In Norman Rockwell’s The Runaway, a Saturday Evening Post cover from 1958, a friendly-looking policeman sits at food counter next to a smiling boy who has run away from home. Rockwell modeled the policeman on his neighbor, Richard Clemens, a real Massachusetts state trooper. (We spoke to Clemens about posing for Rockwell in 2009.) People in law enforcement praised the painting when it came out.
However, in response to the recent events in Ferguson, Missouri, New York City-based illustrator Anthony Freda has reworked the iconic image to draw attention to the changing public perception of police officers.
In Freda’s update, which he created last Thursday, the policeman is wearing a riot helmet and bulletproof vest and has an assault weapon by his feet. Next to him is a frightened looking black boy, suggesting that half a century later, America is a long way off from the quintessential Americana associated with Rockwell’s work.
Freda made the piece digitally, drawing the boy and policeman over Rockwell’s original. The artist used contemporary photographs as references, images that have become seared in the public’s consciousness since Michael Brown died in Ferguson on August 9 from the six bullets fired from a policeman's gun.
“I’ve been focusing on these issues of the militarization of the police and the police state and ‘big brother’ for over a decade now,” says Freda, 50, who has illustrated for Time, The New Yorker, Rolling Stone, Playboy and The New York Times. “When I started there wasn’t a lot of people that were doing this. I was kind of considered to be out there and kind of a little crazy. But as these things have progressed, now it’s become more and more mainstream.” He admits that people used to call him a conspiracy theorist. His friends call him “Ranthony.”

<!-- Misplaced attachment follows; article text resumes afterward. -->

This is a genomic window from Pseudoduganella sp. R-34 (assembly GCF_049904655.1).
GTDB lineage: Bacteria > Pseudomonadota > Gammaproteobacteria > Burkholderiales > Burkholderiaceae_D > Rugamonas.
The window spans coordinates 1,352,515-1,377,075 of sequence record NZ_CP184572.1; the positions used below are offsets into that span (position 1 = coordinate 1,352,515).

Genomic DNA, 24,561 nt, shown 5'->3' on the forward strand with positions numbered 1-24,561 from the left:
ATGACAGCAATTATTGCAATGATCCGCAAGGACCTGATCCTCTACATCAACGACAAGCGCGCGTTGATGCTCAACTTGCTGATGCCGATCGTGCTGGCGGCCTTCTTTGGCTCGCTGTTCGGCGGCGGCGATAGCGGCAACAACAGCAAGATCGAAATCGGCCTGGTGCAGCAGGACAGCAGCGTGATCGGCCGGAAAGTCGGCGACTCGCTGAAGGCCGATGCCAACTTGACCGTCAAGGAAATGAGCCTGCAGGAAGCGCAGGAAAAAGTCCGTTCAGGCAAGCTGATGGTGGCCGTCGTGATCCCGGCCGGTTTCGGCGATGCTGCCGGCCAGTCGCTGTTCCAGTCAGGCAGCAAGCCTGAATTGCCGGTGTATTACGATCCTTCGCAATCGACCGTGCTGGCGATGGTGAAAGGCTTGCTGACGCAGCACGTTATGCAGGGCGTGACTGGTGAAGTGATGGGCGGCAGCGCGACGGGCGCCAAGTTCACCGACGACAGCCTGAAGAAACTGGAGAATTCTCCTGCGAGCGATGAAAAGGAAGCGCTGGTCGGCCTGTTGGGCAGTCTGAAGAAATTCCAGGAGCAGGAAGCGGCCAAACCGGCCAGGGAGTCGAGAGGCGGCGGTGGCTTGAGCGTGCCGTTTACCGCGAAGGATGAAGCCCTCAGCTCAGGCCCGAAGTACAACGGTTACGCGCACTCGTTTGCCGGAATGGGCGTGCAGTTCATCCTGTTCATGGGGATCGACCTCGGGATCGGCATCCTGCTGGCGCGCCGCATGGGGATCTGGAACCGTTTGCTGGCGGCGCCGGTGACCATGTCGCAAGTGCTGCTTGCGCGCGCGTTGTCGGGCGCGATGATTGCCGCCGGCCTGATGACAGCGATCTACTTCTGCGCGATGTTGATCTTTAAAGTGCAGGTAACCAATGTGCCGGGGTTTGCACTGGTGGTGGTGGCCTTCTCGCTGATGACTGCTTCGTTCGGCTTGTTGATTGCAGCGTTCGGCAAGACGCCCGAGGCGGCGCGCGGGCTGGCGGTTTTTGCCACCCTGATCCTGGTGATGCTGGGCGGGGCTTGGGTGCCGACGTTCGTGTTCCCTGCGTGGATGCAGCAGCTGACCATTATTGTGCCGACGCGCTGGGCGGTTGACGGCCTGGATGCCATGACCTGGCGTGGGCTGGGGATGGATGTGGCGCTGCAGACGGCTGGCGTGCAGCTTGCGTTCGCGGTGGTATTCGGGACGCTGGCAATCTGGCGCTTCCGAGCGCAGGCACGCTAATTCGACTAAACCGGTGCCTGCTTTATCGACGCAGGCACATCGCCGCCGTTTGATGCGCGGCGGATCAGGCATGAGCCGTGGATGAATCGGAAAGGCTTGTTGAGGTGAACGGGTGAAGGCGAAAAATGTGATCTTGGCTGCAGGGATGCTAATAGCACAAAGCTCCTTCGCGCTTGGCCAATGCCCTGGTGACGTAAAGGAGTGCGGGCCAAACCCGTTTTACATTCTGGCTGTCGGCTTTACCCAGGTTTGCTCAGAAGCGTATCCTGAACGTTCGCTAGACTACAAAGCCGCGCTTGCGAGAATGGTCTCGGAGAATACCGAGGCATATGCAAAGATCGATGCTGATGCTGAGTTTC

“The Runaway has been modified hundreds if not thousands of times,” says Martin Mahoney, director of collections at the Norman Rockwell Museum in Stockbridge, Massachusetts, which displays the painting. “He is an artist that is easily translatable because of his popularity and how ubiquitous he is in American culture.”
Mad magazine recreated Rockwell’s The Marriage License with a gay couple in 2004. (Mad also published a Ferguson-themed parody of The Runaway this week, which Freda says he hadn’t seen until after completing his version.)
Freda’s reference to Rockwell is also significant because the older artist had been an advocate for civil rights. Freda says he used Rockwell’s The Problem We All Live With, a 1964 work that features a Ruby Bridges-inspired girl walking with U.S. marshals, as another reference for his adaptation of The Runaway.
“What he believed was this idea of respect and tolerance for other people,” says Jeremy Clowe, also from the Rockwell Museum.
“I think he would be pleased that the terms of his ideas are still being used today,” Mahoney says. “With the events down south recently, perhaps the authorities aren’t seen in the same way as they used to be.”